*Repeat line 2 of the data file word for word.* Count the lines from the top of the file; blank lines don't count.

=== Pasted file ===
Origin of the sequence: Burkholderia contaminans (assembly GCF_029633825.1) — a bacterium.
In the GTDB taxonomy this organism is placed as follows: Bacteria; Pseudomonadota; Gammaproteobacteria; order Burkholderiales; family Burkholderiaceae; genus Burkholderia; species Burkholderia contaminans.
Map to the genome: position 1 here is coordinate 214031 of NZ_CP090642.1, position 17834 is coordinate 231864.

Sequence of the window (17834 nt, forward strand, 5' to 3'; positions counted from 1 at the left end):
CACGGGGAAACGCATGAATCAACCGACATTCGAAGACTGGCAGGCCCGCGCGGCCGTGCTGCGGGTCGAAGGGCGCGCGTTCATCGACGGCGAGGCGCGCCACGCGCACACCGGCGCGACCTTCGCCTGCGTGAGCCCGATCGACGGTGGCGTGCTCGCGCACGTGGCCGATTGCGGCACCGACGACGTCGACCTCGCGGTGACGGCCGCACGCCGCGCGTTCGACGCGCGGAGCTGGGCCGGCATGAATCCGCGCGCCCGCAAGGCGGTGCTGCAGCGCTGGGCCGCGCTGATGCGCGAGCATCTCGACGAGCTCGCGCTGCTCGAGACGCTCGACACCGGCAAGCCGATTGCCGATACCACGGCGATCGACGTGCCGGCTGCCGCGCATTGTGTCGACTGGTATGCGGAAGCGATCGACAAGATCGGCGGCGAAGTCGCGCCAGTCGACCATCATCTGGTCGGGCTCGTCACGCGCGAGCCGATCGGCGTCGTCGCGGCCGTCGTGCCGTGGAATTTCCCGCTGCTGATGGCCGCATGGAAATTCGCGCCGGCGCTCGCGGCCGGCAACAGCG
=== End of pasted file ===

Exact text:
In the GTDB taxonomy this organism is placed as follows: Bacteria; Pseudomonadota; Gammaproteobacteria; order Burkholderiales; family Burkholderiaceae; genus Burkholderia; species Burkholderia contaminans.